US has a skill gap, especially in the STEM fields, and any such changes may lead to a shortage of skilled professionals in the country, says Nasscom.

Huge skill gap in US H-1B visa proposal will hurt American economy too NasscomOfficial White House Photo by D Myles Cullen.
news IT Sector Thursday, January 04, 2018 - 14:47

Criticising a proposal by the Donald Trump administration that seeks to stop extension of H-1B visas to those waiting for a green card or permanent residency, India's IT industry apex body Nasscom has said that the move, if passed, will hurt the American economy as well.

According to Nasscom, US has a skill gap, especially in the STEM (Science, Technology, Engineering, and Mathematics) fields, and any such changes may lead to a shortage of skilled professionals in the country.

"The US has a big skill gap. Out of the 2 million vacant STEM jobs, 1 million are in IT related areas. All these measures, mostly political and emotive, aren't changing the skills gap and will hurt the American economy. All these factors have to be kept in mind by the US administration," Nasscom President R Chandrasekhar told The Times of India.

The H-1B is a common visa route for skilled foreigners to find work at companies in the US. The H-1B visa programme is popular among the Indian IT industry workforce with India alone reportedly accounting for nearly 70% of all H-1B workers.

Existing laws in the US allow a professional with an H-1B visa to stay in the country for three years, which can be extended by another three years. For anyone who has a green card application pending, their H-1B visa gets extended indefinitely till the process is completed, a Business Today report explains.

However, under the new proposal, the H-1B visa holder will have to move out of the US till their application for permanent residency is completed.

This could stop hundreds of foreign workers from keeping their H-1B visas while their green card applications are pending.

"The idea is to create a sort of 'self-deportation' of hundreds of thousands of Indian tech workers in the United States to open up those jobs for Americans," a US source briefed by Homeland Security officials told news agency McClatchy's DC Bureau.

While it may take time for such a regulation to come into force, even after it gets passed, the proposal can be deemed unfair to those who've waited several years for a green card.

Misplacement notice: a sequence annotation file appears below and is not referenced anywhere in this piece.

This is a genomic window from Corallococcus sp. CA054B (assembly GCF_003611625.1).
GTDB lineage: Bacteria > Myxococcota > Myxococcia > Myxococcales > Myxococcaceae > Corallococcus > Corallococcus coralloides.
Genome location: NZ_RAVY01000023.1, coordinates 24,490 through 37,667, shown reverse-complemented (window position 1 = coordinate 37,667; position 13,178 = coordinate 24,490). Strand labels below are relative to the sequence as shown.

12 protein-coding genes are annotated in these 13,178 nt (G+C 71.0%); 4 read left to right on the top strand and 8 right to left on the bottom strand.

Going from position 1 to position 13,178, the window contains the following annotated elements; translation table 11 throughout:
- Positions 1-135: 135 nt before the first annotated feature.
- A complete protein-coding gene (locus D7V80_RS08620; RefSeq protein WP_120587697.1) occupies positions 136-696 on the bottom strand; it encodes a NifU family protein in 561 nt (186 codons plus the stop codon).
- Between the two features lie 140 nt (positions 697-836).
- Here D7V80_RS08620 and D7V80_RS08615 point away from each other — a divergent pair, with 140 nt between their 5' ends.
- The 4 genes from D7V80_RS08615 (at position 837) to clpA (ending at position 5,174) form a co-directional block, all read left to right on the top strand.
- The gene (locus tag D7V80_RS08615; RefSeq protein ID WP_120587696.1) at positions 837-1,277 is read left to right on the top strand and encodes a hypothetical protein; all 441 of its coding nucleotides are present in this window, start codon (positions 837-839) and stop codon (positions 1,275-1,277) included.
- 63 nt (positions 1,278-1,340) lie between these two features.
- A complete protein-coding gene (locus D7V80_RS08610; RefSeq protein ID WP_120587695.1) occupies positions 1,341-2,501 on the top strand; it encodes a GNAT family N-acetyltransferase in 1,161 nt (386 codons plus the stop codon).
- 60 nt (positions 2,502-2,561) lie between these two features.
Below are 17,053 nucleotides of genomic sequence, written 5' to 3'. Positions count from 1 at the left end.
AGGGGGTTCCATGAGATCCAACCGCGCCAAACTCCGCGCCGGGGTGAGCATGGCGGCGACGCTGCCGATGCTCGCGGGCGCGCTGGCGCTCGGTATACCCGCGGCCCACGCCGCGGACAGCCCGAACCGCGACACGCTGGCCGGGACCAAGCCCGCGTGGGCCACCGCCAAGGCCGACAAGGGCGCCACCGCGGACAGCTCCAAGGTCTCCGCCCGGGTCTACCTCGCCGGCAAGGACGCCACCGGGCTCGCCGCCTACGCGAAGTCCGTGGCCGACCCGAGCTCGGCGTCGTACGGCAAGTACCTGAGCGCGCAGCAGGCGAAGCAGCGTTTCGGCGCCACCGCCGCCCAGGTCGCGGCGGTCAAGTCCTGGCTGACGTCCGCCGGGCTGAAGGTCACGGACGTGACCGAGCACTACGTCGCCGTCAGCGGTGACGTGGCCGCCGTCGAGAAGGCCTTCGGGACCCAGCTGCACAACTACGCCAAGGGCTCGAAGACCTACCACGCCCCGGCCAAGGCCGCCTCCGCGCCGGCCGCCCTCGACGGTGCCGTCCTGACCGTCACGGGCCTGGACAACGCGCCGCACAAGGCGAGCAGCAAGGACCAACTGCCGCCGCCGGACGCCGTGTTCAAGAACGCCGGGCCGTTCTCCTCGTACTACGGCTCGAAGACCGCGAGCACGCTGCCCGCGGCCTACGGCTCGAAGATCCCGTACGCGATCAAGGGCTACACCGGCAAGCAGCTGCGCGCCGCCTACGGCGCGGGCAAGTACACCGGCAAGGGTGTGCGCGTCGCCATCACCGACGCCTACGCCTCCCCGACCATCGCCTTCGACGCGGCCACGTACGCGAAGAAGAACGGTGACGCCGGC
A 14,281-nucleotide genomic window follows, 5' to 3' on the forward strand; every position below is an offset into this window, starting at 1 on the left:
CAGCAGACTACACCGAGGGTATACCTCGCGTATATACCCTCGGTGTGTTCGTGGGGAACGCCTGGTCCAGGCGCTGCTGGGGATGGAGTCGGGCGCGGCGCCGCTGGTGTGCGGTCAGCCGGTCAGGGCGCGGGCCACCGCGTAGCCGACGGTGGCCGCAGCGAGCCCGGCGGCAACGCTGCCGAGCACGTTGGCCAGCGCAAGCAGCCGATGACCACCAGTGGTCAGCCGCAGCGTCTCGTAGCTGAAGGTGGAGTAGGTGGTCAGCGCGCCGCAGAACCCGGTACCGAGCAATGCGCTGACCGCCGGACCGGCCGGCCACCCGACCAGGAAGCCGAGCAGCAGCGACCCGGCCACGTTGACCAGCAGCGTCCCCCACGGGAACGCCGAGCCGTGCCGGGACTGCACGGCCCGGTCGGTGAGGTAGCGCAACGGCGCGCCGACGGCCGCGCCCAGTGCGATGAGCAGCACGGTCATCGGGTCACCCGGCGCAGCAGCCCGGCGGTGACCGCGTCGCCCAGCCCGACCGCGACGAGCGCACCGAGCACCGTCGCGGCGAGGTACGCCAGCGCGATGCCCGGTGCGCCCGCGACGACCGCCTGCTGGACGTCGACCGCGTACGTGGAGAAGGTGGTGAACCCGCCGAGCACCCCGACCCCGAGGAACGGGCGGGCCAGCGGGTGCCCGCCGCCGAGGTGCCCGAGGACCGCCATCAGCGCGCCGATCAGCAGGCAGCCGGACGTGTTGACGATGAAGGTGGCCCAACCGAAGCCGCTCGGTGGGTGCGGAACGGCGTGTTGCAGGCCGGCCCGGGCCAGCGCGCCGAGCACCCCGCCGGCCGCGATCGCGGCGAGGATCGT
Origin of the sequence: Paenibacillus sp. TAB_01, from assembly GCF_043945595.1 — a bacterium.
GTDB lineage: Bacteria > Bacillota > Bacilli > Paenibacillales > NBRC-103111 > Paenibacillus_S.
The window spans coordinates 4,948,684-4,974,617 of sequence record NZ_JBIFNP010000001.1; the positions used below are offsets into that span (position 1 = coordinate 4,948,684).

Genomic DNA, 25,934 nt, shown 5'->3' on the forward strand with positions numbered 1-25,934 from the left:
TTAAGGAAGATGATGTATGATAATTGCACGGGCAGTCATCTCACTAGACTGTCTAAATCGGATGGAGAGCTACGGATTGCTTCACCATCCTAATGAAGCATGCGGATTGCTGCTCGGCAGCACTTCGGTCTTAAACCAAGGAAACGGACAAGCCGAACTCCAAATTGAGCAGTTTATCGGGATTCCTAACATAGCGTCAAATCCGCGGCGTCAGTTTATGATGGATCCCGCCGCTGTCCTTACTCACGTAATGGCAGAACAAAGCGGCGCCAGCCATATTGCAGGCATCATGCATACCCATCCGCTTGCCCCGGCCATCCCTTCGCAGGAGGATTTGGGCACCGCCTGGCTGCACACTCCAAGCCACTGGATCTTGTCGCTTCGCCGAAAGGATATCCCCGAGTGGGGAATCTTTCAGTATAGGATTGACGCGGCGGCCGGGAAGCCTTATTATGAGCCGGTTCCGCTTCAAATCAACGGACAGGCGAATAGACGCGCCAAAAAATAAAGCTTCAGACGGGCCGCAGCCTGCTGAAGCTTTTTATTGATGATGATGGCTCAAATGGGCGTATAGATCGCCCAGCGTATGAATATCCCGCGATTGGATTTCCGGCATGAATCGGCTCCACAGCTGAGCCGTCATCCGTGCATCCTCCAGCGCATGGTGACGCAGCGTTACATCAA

Alka Dhingra, general manager for IT staffing at TeamLease Services, told Quartz, "It will have a big impact on the current workforce as there are thousands of applicants who have spent almost a decade in the US waiting for green card processing. In case they need to return to India or their home countries, they need to start again. People whose green card is in process can go back to the US once it is approved but that will take its own time and meanwhile they need to move, settle, and resettle again in terms of work and personal life both."

"Buy American, Hire American"

US President Donald Trump had in 2016 signed an executive order to "Buy American, Hire American", after which the H-1B visa process became more stringent.

However, experts have warned that such a move could backfire.

Just after Trump signed the executive order, Stephen Yale-Loehr, an immigration law expert called it "an overly simple solution to a complex problem".

"Immigrants account for a disproportionately large share of start-ups and patents in the United States, and for every H-1B position requested, U.S. tech companies increase their employment by five workers. Cutting the H-1B program pushes talented immigrants to look elsewhere, and this administration risks hurting the U.S. economy by accelerating the existing problem of off-shoring work and talent to other countries," he wrote.

Since last year, the country has also been enforcing stricter bureaucratic norms for the issuance of H-1B visas in order to prevent "fraud and abuse" in the programme.

It also intends to do away with the Obama-era rule that allows the spouses of H-1B visa holders to work in the country.

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